Illustration by Helen Sanders
ASB posted pink paper hearts for all 2,000 students and staff at Fullerton High School to celebrate Valentine’s Day. It’s a sweet tradition ASB has celebrated for several years, and the hardworking ASB students should be thanked for their efforts.
However, not everyone felt appreciated.
Some students who don’t use their birth names, including transgender students, found hearts displaying a name they don’t use. What was supposed to be an act of love and inclusivity became a moment of discomfort.
This isn’t ASB’s fault: the issue traces back to the name listed on Aeries attendance rosters, which can also create problems with students’ dead names appearing on honor roll lists, yearbook pages, and student of the month certificates.
Instead of criticizing ASB for offending these students, the Tribe Tribune editors decided it was time to bring people together. On March 31 we sat down with principal Laura Rubio, counselor Erin Defries, Gender-Sexuality Alliance (GSA) adviser Carina Assayed, GSA president Lyn Ortega, an ASB representative, a yearbook representative and four other students to discuss ways students and teachers can create a more inclusive environment.
It was only one 45-minute talk, but it was a great start. Assayed suggested professional development for staff before next school year to give teachers tools to better handle students’ names and pronouns. Principal Rubio agreed wholeheartedly. In other words, FUHS is lucky to have staff who care and are willing to make the FUHS campus a safe and more inclusive space.
In February, Texas governor Greg Abbott announced that giving transgender youths access to gender-affirming medical treatments “constitutes child abuse.” Last month, Florida governor Ron DeSantis banned public schools from teaching about sexuality and gender identity, leading some opponents to call the legislation the “Don’t Say Gay” bill. Similar laws repressing students’ identities are being introduced in Oklahoma, Rhode Island, Wisconsin, Arizona, and Georgia, to name a few.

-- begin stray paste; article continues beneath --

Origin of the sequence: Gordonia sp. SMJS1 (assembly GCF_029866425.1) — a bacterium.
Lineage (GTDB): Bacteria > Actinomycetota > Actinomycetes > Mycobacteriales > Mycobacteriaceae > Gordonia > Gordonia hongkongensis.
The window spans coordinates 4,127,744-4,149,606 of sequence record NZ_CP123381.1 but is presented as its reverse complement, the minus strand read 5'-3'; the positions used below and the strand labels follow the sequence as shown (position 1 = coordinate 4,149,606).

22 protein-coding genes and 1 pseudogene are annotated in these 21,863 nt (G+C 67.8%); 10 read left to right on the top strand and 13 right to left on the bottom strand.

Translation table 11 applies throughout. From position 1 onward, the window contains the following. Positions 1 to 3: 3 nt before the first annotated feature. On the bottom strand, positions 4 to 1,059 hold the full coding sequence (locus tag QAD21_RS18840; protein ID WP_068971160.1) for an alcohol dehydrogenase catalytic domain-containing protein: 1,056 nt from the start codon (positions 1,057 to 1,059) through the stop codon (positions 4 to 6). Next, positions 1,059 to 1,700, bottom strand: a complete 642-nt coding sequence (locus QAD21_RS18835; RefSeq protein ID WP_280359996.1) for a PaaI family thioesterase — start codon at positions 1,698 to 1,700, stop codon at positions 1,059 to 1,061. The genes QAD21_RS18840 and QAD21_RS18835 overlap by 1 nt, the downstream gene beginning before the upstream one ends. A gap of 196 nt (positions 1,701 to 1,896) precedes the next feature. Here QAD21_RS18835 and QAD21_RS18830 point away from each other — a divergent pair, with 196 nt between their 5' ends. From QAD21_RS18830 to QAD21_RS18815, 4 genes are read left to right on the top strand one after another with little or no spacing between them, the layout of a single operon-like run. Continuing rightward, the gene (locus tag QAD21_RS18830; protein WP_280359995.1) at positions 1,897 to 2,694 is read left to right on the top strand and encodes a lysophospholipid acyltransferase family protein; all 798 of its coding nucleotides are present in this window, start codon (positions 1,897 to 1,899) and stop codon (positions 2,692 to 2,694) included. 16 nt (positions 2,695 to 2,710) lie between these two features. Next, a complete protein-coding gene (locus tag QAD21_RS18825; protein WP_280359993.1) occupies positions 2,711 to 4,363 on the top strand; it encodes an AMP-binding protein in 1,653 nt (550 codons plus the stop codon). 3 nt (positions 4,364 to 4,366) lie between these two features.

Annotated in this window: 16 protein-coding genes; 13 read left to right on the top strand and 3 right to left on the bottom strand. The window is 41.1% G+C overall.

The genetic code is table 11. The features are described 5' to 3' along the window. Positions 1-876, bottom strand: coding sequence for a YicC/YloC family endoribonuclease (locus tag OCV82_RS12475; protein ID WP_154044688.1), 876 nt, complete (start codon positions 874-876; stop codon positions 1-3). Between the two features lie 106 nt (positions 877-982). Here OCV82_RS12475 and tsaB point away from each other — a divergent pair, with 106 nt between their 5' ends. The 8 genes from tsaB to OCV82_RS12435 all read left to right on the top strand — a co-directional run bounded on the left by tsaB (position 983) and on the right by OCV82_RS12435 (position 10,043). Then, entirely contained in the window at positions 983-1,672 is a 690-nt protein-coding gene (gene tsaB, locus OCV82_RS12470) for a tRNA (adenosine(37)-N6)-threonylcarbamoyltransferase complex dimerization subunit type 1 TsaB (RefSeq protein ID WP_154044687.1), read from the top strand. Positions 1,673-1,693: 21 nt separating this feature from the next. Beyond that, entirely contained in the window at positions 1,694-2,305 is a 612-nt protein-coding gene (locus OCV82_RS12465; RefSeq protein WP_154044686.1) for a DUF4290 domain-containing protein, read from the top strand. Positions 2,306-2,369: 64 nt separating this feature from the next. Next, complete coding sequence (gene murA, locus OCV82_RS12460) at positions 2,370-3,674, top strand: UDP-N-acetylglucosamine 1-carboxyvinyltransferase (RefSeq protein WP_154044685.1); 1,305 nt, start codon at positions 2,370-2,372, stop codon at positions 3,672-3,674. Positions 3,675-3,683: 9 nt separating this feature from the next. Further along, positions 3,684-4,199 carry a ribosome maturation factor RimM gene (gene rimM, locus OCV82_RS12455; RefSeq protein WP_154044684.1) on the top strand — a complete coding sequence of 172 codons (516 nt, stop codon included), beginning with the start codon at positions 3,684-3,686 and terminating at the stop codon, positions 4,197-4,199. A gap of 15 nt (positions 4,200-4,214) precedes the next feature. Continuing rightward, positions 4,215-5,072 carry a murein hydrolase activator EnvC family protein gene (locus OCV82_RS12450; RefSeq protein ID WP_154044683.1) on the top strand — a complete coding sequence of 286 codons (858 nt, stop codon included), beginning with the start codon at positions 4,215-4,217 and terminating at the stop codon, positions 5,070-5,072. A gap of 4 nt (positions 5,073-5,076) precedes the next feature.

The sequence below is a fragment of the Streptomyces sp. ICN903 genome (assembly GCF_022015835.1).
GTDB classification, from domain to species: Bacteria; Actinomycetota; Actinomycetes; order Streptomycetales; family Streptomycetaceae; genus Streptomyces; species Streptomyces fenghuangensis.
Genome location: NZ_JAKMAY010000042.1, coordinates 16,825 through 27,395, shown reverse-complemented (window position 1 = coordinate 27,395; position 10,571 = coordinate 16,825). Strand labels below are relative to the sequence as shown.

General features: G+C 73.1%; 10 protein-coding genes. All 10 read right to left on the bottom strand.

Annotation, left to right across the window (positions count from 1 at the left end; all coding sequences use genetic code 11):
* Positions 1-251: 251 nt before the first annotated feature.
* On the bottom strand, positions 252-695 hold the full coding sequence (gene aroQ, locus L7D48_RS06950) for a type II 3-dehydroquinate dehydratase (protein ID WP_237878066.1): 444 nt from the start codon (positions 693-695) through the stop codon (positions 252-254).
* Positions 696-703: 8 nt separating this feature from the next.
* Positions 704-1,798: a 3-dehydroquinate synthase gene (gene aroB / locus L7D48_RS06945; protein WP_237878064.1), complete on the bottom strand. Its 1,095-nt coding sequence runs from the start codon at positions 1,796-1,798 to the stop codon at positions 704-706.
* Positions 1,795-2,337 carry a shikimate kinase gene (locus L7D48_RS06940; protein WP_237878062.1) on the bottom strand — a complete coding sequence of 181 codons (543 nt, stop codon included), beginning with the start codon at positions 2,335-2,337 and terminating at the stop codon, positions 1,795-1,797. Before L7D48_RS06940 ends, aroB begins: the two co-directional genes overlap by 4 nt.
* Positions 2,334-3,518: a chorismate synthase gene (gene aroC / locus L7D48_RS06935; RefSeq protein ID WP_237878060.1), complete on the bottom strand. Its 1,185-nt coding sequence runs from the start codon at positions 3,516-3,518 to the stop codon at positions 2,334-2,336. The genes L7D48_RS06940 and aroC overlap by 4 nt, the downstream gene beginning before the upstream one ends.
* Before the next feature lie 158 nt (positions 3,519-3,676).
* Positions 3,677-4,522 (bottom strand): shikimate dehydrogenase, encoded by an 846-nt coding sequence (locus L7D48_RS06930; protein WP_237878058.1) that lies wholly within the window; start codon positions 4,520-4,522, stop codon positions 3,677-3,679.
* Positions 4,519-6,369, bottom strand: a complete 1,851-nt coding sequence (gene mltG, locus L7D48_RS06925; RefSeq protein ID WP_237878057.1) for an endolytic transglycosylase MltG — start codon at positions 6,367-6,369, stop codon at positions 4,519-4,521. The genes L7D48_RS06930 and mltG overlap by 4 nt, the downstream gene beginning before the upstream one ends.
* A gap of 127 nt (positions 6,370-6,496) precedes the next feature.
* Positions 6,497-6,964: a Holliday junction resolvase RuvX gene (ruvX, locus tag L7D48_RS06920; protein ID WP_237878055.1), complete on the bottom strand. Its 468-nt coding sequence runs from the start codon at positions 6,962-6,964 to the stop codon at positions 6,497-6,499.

While we are lucky enough to not have these laws here in Fullerton, some students still feel threatened by homophobic and transphobic interactions. Students are often deadnamed (called by the name they don’t use that is associated with a gender they don’t identify with) in class by teachers; queer students report feeling unsafe in the bathrooms of either gender; only one gender neutral restroom is available for student use on campus; casual misgendering goes uncontested due to fear of reprimanding; students frequently use anti-queer slurs and phrases; queer couples are treated in a highly different manner than straight couples on campus.
Yet, despite the long list of nuanced and niche issues facing LGBTQ+ students on campus, Fullerton High School officials want to move in a positive direction.
Take one step into Ms. Assayed’s classroom, and you’ll see that Rubio’s vision is well on its way. Assayed’s supportive personality and actionable ideas to improve acceptance on campus make her the perfect new Gender Sexuality Alliance adviser. Her flags for various gender identities and sexualities and photos of LGBTQ+ icons are just some of the ways she makes students feel safe being themselves. Queer students feel comfortable in her classroom and she is a passionate, caring teacher who does her best to accommodate student needs to the best of her ability every day.
While our school officials work to make the campus a safer place for all students, students need to do the same. Tribe Tribune staff members have reported hearing the f-slur on campus. Students still use “gay” as an insult.
We’ve got a long way to go, but one thing is clear: the next step is more discussion. We can’t eradicate homophobia on campus by being silent. Students need to talk to each other. We need to encourage conversation without judgment. And finally, we need to shut up and listen to queer student voices.
The Tribe Tribune plans on having more meetings with administrators and student representatives to talk about campus facilities and other ways we can make the campus more inclusive for everyone, regardless of gender identity.
“I am very proud of the fact that our school is a lot more inclusive than others,” Principal Rubio said. “And so whatever things we can do along the way to help that out, then that’s what we’re going to do.”